I heard Bill Bennett say yesterday that we need to “let the tears dry” before we launch in earnest into political debate about gun control. I agree. The proverb says, “Like apples of gold in settings of silver Is a word spoken in right circumstances” (Proverbs 25:11). Discerning the right time to say the right words requires wisdom. Before the victims are even buried seems a little quick to me. Doug Wilson illustrates this brilliantly:
Suppose you lived in a neighborhood where a horrific murder took place, and the grieving family members were clustered on the front lawn. Suppose the neighbor on one side of the victim’s family was a salesman for security systems, and he believes that had they only purchased it last month like he asked, all this could have been prevented. And suppose the neighbor on the other side of them had a bad experience with that very same security system, and started to argue with the salesman neighbor about it. Does it really matter who is right?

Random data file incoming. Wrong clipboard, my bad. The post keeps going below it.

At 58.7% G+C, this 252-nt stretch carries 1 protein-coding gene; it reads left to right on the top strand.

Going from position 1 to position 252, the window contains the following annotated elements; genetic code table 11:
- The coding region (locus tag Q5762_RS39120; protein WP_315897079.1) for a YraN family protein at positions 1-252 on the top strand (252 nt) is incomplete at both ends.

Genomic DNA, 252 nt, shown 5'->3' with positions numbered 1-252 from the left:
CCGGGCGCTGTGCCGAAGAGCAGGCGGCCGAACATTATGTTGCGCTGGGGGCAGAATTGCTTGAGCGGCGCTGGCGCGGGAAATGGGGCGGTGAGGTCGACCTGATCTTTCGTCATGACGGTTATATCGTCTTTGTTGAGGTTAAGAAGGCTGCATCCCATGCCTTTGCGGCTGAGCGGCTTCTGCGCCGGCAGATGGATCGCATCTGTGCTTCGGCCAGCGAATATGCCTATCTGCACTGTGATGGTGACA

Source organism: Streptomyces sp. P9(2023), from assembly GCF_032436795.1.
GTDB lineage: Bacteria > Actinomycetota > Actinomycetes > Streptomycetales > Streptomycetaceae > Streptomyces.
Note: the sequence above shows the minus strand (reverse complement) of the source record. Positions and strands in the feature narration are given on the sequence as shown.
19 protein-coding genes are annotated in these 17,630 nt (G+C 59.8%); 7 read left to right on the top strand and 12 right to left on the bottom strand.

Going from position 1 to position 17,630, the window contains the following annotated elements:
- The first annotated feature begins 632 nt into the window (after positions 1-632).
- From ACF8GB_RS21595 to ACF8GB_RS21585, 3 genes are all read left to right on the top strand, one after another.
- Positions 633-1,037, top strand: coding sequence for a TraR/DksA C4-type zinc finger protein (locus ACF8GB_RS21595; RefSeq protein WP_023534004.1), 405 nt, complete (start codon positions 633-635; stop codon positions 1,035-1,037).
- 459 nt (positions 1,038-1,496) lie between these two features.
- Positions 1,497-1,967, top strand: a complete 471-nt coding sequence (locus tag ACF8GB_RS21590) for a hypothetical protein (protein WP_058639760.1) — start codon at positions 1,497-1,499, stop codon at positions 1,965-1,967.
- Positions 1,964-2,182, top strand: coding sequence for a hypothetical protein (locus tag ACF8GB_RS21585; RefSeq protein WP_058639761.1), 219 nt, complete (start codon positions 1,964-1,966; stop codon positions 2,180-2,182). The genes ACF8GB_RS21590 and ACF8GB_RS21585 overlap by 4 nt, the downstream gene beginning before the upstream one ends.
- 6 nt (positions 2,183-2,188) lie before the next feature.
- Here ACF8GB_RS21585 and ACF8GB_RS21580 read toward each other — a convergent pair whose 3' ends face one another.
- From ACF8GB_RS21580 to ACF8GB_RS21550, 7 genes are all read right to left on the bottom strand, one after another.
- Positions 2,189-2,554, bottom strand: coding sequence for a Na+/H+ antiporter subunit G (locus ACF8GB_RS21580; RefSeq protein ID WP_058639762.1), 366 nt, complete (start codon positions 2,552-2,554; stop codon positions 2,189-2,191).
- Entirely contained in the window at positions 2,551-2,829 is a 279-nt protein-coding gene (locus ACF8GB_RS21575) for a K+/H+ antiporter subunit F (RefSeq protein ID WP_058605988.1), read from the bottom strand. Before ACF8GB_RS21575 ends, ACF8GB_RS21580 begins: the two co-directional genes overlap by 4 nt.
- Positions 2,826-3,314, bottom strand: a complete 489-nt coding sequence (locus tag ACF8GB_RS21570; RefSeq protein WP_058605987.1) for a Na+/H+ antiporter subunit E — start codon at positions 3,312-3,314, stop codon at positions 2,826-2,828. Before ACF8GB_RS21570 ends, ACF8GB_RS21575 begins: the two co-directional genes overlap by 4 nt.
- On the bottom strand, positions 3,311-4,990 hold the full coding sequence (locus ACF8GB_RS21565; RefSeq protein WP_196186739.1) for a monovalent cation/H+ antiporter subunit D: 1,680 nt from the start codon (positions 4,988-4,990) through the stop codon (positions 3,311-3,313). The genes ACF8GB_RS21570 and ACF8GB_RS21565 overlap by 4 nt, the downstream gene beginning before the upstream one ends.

Let me illustrate it another way. I believe I can say without controversy that I have dedicated a significant part of my life to getting Christian children out of the government school system. Those are my convictions, and I haven’t altered them. I am a declared and open foe of the whole system, as I think many may have gathered by this time. And yet, I want to say that Victoria Soto, the first grade public school teacher who gave her life for her students, was everything a teacher ought to be. There is no greater love than that (John 15:13). There is no finer teacher than that; she was no hireling (John 10:13). And I don’t care if she was a member of the Connecticut Education Association. If she was, then a member of the CEA crowned her teaching career with greater glory than I have done. If my politics on the thing blunt my ability to see that, I am more ideological than principled.